Not traveling with your kids? That’s okay, too.

I don’t know where my passport is…or when I’ll ever use it again.
I haven’t traveled overseas in 6 years. Okay, I did go to Canada five years ago, which is technically “international” travel, but it is not over an ocean, so I’m not going to count that. I didn’t need a passport. Which gets me to my point: where is my passport? I don’t know. See, for the past five years I’ve been having babies. Three beautiful, bold, brave boys. I’ve been up nights nursing and days diapering. I’ve been pushing strollers, steering tricycles, and trying to untangle the straps of yet another baby carrier (I think we have five!). I’ve worked and written and stayed up late. I’ve taken naps and colored and watched Curious George. And I haven’t had much time for globe-trotting. It took a while for me to be okay with that. To let go of the fact that I wouldn’t be sipping cappucino in the Frankfurt airport for a while, or tasting samosas in Bangalore’s Coffee Day. The last time I did that was post-marriage and pre-pregnancy (which was actually only about a one-year window of time).  My husband and I went to India to visit the nonprofit that I used to work with there, and on the way home we dropped our flight in Paris, rented a car, and drove to his childhood home in Germany.
What freedom we had, what utter lack of responsibilities! Those types of last-minute, unplanned, diversions are rarely possible for us now in our three-child, pay-all-the-bills, change-all-the-diapers, cook-all-the-food, stop-all-the-crying, sleep-all-the sleep, enjoy-all-the-moments days that we are currently living.
That trip seems like a lifetime ago. And in some ways, it was. We were different people then, with different responsibilities and different goals. Sometimes, I feel like those days of travel will never come again. In fact, I’ve kind of even forgotten what international travel is like. I know many people who travel back and forth overseas with their small children all of the time, but I am not one of them. We don’t need to travel for our jobs or to see our families, and so right now, for us, traveling with three kids under age five is not something we are longing to do. Give us a few years and hopefully we’ll rediscover the desire. But right now, I don’t know where my passport is, and that’s just fine.
Maybe I’m stuck here in this timezone for ever, but I don’t think so. I’m going with the idea that my step out of international travel is more like a long layover in the early years of parenting–and not a bad one. I guess I’m one of those weird people who actually likes layovers. I enjoy airports. I browse bookstores, read, sip coffee, try new candy, load-up at the duty free shop, and of course, people watch. If I have a few hours, I’ll find my way to a train station, bus, or taxi, and head into the city for an early morning walk or a midday brunch. On that same trip to India, my husband and I spent a Christmas Day layover roaming the streets of Rome, and a week later we spent our anniversary eating gelato and walking the boardwalk not far from Fumicino–on a layover.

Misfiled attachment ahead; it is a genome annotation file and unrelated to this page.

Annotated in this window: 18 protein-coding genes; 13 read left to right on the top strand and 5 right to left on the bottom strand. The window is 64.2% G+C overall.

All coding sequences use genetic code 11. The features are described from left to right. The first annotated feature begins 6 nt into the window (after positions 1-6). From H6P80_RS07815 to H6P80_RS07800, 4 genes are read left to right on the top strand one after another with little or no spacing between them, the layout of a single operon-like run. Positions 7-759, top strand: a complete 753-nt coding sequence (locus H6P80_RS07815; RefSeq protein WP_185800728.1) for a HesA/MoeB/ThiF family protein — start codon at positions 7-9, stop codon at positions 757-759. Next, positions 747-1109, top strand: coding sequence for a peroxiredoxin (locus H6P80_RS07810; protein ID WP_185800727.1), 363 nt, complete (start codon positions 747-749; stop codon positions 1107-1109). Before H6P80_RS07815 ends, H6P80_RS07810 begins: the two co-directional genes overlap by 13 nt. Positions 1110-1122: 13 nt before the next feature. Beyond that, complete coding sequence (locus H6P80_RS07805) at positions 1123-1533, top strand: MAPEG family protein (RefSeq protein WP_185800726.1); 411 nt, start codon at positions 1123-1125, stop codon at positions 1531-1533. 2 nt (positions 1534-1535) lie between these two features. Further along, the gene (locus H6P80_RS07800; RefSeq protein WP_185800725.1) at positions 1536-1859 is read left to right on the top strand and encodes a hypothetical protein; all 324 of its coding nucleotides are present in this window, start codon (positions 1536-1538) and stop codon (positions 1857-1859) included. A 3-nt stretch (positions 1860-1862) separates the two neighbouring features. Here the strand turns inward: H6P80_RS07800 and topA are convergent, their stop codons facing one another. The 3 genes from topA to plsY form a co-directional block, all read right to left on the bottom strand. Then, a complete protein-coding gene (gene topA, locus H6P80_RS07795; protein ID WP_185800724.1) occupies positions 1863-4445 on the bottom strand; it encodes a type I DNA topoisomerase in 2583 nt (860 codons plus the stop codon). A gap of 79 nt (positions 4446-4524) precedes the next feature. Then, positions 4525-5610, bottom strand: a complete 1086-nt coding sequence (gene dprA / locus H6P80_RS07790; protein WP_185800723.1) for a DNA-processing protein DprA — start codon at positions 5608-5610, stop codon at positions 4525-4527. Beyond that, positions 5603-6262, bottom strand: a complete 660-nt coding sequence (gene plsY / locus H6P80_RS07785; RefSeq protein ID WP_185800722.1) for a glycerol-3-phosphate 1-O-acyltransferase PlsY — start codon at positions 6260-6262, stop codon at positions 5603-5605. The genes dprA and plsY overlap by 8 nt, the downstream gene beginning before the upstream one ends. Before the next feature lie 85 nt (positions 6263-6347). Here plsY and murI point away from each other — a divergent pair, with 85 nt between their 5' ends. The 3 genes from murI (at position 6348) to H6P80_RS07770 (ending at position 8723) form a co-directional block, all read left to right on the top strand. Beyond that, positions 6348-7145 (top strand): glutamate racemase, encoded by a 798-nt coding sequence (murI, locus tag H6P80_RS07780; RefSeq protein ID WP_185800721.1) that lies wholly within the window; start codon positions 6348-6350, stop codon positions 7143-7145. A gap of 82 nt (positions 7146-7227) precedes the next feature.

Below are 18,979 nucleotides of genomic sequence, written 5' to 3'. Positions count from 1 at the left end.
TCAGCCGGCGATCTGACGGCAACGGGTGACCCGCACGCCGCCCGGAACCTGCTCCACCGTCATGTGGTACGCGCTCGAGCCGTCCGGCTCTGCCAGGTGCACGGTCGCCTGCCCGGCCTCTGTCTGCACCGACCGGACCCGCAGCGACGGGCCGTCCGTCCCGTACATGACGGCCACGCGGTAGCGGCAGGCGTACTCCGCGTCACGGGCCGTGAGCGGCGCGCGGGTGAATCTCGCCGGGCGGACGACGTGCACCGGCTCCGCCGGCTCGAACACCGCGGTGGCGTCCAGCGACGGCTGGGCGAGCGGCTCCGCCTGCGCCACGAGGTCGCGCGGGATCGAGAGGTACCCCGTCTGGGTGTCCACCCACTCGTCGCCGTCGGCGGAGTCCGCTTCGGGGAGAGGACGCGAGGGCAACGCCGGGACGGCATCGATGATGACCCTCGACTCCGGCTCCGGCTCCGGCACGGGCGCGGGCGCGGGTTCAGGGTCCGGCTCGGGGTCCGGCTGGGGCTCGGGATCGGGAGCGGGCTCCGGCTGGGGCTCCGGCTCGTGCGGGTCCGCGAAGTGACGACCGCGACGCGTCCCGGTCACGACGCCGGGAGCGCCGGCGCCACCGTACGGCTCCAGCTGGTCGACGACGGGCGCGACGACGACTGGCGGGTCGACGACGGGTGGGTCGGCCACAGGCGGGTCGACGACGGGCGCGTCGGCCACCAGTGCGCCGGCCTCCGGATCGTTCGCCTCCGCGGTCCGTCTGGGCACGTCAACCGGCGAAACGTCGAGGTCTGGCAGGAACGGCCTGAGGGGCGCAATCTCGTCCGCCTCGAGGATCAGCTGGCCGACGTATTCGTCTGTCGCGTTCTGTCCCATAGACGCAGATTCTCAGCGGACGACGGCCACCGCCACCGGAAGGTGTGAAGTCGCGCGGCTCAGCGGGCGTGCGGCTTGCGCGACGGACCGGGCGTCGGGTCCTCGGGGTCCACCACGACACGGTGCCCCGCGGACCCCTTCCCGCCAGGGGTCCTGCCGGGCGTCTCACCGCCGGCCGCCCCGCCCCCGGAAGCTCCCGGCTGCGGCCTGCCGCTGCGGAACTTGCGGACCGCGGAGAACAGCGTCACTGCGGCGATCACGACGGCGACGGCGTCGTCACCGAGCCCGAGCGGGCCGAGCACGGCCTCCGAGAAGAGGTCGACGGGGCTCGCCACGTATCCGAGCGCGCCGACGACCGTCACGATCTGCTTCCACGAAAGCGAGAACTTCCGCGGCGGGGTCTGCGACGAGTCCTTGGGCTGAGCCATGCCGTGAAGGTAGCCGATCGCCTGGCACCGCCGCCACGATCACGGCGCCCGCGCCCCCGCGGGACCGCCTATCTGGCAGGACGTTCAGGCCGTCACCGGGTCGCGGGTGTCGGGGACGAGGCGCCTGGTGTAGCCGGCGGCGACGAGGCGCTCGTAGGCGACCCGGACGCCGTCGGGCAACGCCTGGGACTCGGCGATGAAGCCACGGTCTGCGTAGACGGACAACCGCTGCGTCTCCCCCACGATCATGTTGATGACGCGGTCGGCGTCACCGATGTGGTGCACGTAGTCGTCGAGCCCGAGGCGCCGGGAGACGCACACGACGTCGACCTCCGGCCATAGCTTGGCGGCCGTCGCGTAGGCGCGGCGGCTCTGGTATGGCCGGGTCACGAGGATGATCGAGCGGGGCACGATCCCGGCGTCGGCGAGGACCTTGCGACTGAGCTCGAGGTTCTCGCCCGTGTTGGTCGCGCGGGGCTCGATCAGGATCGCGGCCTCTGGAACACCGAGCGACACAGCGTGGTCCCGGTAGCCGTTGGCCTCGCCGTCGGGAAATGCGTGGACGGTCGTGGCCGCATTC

Layovers can be adventures in themselves. Just like parenting small children is an adventure. Exhausting, but enjoyable. Tiresome, but truth and beauty-filled. Frustrating but fantastic. On layovers you can miss flights and sleep on benches. You can stand in lines and circle through security again and again. Just when you feel like time is standing still, you realize your clock is wrong and you have to run to catch your plane and rush to the next destination. But even if it is a challenge, a layover is still part of the journey, part of the experience, and part of the process of moving forward. I like layovers, in parenting and in travel. Small segments of time when you can do nothing else but be fully present, not only waiting for the next leg of your trip, but enjoying the moment you are in.
 So, I’ve decided I’m not going to worry about where my passport is right now. I’ll find it eventually, and when I do, I’ll be ready–and so will my kids.
Have you misplaced your passport, or have you found a way to travel with your kids? Do you miss the “freedom” of not having kids, or are you enjoying this season of life for what it is?

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Mary Grace Otis
Mary Grace is a wife, a mom of three boys, a former expat and development worker, and a freelance writer for nonprofits and businesses. She's lived in Germany and India, and traveled lots of places besides that, but she currently makes her home in the U.S., where one of her goals is to stay connected with a global view of life. She's the host of The Global Mom Show Podcast and the founder of The Global Mom website.

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